But I don’t think I fully grasped the true and full nature of the “horror” until I saw Peter Bate’s documentary Congo: White King, Red Rubber, Black Death at the 2012 Pan African Film Festival. According to this film the establishment in the late 19th century of Belgian King Leopold’s colonial empire in Africa turned much of the Congo into a vast labor-intensive, hyper-exploitative concentration camp committing mass murder on an industrial scale unparalleled before the rise of the Nazis. This unprecedented genocidal system intended to enrich Leopold and Belgium was eloquently denounced by American poet Vachel Lindsay in a 1914 poem:

“Listen to the yell of Leopold’s ghost,
Burning in Hell for his hand-maimed host.
Hear how the demons chuckle and yell,
Cutting his hands off, down in Hell.”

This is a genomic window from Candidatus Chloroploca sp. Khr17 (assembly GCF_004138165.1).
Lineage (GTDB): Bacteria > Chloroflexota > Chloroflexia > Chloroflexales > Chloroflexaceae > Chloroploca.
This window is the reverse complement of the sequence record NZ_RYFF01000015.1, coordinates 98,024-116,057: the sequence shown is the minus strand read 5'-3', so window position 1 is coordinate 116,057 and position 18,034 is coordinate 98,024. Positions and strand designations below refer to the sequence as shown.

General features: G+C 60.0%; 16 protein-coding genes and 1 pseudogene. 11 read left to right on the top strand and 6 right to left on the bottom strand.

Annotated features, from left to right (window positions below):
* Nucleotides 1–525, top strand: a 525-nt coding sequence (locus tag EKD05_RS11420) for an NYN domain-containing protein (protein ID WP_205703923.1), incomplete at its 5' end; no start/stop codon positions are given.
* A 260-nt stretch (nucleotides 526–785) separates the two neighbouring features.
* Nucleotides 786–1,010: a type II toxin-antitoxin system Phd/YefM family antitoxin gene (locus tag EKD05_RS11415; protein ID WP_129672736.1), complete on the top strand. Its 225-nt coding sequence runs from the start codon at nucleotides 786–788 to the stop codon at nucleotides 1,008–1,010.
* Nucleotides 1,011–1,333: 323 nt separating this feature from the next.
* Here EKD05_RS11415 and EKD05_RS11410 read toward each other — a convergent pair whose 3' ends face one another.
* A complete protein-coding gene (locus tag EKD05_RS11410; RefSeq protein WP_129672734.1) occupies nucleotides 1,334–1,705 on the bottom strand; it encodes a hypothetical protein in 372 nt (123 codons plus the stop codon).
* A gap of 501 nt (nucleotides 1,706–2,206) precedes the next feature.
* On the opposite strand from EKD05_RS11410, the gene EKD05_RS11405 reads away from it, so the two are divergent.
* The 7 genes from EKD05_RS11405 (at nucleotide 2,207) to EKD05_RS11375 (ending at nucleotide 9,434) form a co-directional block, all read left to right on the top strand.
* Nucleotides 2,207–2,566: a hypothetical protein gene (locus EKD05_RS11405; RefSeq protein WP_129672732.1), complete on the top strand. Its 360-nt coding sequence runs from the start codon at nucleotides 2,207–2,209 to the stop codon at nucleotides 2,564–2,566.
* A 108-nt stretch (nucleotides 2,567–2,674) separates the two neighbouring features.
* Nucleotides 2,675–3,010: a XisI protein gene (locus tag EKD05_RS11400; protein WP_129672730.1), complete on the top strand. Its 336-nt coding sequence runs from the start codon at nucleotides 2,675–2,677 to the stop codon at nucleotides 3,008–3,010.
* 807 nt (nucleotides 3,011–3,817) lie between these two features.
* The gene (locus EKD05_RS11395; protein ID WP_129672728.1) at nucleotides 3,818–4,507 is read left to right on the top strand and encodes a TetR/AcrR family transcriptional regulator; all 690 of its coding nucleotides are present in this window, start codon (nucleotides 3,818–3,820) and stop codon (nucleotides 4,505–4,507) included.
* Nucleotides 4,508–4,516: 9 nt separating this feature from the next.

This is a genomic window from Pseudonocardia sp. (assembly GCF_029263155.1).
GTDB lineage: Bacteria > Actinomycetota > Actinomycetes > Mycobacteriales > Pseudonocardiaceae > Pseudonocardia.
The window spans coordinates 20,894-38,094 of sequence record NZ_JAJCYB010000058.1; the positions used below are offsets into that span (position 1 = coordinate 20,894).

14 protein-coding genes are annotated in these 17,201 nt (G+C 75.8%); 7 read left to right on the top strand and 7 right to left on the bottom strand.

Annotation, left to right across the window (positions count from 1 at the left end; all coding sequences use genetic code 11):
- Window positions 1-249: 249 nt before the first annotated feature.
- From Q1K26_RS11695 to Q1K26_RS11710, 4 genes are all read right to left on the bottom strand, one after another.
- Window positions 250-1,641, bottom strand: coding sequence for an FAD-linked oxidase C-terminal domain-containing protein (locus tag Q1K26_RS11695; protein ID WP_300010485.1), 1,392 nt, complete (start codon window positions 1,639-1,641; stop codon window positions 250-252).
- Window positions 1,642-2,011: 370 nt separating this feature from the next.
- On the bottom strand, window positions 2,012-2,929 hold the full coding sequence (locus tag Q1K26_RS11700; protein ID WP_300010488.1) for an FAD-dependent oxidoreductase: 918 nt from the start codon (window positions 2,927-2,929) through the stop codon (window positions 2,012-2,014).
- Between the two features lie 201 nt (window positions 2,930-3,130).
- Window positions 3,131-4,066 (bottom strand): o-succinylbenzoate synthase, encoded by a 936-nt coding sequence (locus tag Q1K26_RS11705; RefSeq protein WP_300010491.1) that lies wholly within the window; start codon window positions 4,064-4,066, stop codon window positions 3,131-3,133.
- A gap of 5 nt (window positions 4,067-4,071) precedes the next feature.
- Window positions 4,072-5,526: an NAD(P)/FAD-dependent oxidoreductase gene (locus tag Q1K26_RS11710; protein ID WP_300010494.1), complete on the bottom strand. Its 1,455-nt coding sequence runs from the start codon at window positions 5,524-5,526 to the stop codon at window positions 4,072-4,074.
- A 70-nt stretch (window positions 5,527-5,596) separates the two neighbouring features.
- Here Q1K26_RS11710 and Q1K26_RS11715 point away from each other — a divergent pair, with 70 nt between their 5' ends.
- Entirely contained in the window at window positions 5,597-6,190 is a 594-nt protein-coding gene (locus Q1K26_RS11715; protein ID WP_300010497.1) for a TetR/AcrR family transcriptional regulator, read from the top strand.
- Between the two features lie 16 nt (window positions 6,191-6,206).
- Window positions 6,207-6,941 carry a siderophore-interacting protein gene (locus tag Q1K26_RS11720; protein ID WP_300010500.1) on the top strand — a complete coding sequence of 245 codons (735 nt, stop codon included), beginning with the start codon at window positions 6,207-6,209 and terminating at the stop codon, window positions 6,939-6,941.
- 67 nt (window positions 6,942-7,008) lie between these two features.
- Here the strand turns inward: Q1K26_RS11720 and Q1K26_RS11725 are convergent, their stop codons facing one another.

“The horror,” then, can be understood to be the massive, merciless colonial exploitation of millions of human beings in the relentless, pitiless pursuit of not merely profit, but of maximizing profit. Of course, “the horror” is inflicted by the Western metropoles on the Third World — but also upon those who participate as cogs in the wheel of the brutal assembly line of oppression, torture, profiteering. This is what Kurtz glimpses — and, I suspect, precisely what those 22 U.S. military veterans per day who commit suicide also see. Perhaps these seething souls realize they’ve been suckered by movies, TV shows, videogames, recruitment ads and recruiters who promise them benefits, such as funding for those educations and other benefits they can’t afford, when instead they should have been told: “See the world, invade Third World nations that never harmed us, commit atrocities and war crimes, lose your limbs and sanity (if not your life) by being a tool of imperialism. Then, when you are no longer of use to us, don’t expect the healthcare and other services we promised you; get lost, losers.”